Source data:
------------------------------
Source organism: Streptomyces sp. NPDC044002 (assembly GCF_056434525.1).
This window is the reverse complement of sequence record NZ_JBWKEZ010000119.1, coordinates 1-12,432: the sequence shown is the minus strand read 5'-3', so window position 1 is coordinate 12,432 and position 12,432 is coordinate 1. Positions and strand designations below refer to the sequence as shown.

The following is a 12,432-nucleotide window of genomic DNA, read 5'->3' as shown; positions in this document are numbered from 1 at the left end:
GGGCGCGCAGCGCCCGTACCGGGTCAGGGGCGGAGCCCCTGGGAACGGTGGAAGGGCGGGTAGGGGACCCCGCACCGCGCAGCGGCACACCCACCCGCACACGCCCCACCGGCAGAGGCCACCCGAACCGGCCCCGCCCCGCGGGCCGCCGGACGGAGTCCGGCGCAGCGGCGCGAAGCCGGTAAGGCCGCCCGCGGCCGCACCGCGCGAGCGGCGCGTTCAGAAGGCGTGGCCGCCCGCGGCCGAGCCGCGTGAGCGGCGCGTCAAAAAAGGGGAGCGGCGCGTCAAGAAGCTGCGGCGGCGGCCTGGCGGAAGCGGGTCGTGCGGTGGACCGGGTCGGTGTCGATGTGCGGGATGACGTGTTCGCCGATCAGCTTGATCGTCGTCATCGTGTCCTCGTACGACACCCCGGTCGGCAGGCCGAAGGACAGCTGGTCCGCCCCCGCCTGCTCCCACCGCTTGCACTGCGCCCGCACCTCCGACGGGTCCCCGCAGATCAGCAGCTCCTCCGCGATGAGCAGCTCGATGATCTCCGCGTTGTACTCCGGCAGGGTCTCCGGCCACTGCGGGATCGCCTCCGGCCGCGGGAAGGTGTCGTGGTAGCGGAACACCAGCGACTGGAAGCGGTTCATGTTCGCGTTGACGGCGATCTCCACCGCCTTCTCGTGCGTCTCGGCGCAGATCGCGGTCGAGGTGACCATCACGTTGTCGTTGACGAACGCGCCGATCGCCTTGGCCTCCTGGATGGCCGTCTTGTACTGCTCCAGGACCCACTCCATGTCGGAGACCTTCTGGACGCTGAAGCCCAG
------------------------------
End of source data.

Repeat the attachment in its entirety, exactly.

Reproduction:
Source organism: Streptomyces sp. NPDC044002 (assembly GCF_056434525.1).
This window is the reverse complement of sequence record NZ_JBWKEZ010000119.1, coordinates 1-12,432: the sequence shown is the minus strand read 5'-3', so window position 1 is coordinate 12,432 and position 12,432 is coordinate 1. Positions and strand designations below refer to the sequence as shown.

The following is a 12,432-nucleotide window of genomic DNA, read 5'->3' as shown; positions in this document are numbered from 1 at the left end:
GGGCGCGCAGCGCCCGTACCGGGTCAGGGGCGGAGCCCCTGGGAACGGTGGAAGGGCGGGTAGGGGACCCCGCACCGCGCAGCGGCACACCCACCCGCACACGCCCCACCGGCAGAGGCCACCCGAACCGGCCCCGCCCCGCGGGCCGCCGGACGGAGTCCGGCGCAGCGGCGCGAAGCCGGTAAGGCCGCCCGCGGCCGCACCGCGCGAGCGGCGCGTTCAGAAGGCGTGGCCGCCCGCGGCCGAGCCGCGTGAGCGGCGCGTCAAAAAAGGGGAGCGGCGCGTCAAGAAGCTGCGGCGGCGGCCTGGCGGAAGCGGGTCGTGCGGTGGACCGGGTCGGTGTCGATGTGCGGGATGACGTGTTCGCCGATCAGCTTGATCGTCGTCATCGTGTCCTCGTACGACACCCCGGTCGGCAGGCCGAAGGACAGCTGGTCCGCCCCCGCCTGCTCCCACCGCTTGCACTGCGCCCGCACCTCCGACGGGTCCCCGCAGATCAGCAGCTCCTCCGCGATGAGCAGCTCGATGATCTCCGCGTTGTACTCCGGCAGGGTCTCCGGCCACTGCGGGATCGCCTCCGGCCGCGGGAAGGTGTCGTGGTAGCGGAACACCAGCGACTGGAAGCGGTTCATGTTCGCGTTGACGGCGATCTCCACCGCCTTCTCGTGCGTCTCGGCGCAGATCGCGGTCGAGGTGACCATCACGTTGTCGTTGACGAACGCGCCGATCGCCTTGGCCTCCTGGATGGCCGTCTTGTACTGCTCCAGGACCCACTCCATGTCGGAGACCTTCTGGACGCTGAAGCCCAG